Heather Brooke gives low-down on media propaganda at UEA lecture
PUBLISHED: 00:01 05 December 2012
Rick Morris Pushinsky
The award-winning journalist who blew the lid on the MPs’ expenses scandal is giving a talk in London’s East End tonight (Weds) on propaganda and the press.
Your Right to Know
Heather Brooke began work in 2000 on a book explaining how to use the new Freedom of Information Act which was not due to become law for another five years.
‘Your Right to Know’ was published in 2006, followed by ‘The Silent State’ (2010), and ‘The Revolution Will Be Digitised’ (2011).
In 2007, Heather won a landmark legal case that forced the BBC to disclose minutes of a Governors’ meeting three years before, when it voted to dismiss Director General Greg Dyke and issue an apology to the Government in response to the Hutton Inquiry. Brooke had requested the minutes shortly after the Act came into force in 2005, but the BBC resisted for nearly two years.
Hutton had strongly criticised the Corporation following the death of biological warfare expert David Kelly, a former UN weapons inspector in Iraq, in the wake of the controversy over alleged Weapons of Mass Destruction.
By then she had already turned her attention to MPs’ expenses, as far back as 2004. The Commons blocked all her requests—until the High Court finally ruled in 2008 in favour of releasing the information.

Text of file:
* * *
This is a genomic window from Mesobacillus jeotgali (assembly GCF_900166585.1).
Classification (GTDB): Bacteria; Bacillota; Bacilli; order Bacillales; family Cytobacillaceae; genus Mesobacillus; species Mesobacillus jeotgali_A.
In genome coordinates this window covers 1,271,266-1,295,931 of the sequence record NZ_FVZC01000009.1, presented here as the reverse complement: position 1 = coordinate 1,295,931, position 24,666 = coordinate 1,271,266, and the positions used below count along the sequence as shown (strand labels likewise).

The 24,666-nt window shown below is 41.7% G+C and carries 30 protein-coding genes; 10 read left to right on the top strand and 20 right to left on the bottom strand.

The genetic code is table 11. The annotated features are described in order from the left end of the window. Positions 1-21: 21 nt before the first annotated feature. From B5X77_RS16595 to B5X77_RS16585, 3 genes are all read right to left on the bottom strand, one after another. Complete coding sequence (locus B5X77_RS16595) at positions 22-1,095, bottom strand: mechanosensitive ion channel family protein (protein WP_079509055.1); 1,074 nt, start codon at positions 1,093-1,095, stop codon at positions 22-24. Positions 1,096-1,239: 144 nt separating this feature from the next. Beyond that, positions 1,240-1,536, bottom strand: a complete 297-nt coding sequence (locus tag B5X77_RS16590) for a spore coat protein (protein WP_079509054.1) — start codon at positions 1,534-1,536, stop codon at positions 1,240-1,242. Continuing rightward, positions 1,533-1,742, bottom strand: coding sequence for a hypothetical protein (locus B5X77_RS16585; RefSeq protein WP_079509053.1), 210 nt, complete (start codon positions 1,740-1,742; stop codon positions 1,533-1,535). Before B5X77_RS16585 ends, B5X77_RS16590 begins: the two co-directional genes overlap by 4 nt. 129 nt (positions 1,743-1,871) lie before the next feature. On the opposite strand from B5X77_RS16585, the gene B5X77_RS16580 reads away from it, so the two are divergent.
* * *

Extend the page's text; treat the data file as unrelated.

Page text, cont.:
Heather Brooke opens her lecture at the University of East Anglia’s campus in Aldgate, on the dangers of public susceptibility to propaganda by the deluge of data in the Information Age.
It comes two days after the Leveson Report into the media.
“People’s concerns about the press are more timely now than ever,” she says. “They should understand the inter-action between the press, public and those in power in light of the Leveson report.”
But there is a wider issue with growing social media and the “deluge of data on a daily basis” with the public becoming more susceptible to propaganda, Heather points out.
“Most people aren’t equipped to wade through all this information, test it and choose what to use,” she explained.
“It is becoming more important with the rise of social media to think critically about the information we are presented with and to know how to judge it.
“Just because we have more information doesn’t mean it’s true or has any quality above rumour.”
Heather’s investigation and legal action against Parliament for disclosure of MPs’ expenses was the catalyst of the 2009 expenses controversy.
She is a Freedom of Information campaigner as well as journalist and visiting lecturer in contemporary history at UEA and a professor of journalism at City University.
Her lecture tonight is the first in a new public series from the UEA’s ‘Thought Out’ project on the importance of critical thinking in the digital age, beginning at 6.30pm at its London campus at 102 Middlesex Street, Aldgate. Free tickets can be reserved by email to firstname.lastname@example.org, or online at www.thoughtoutproject.com/events.
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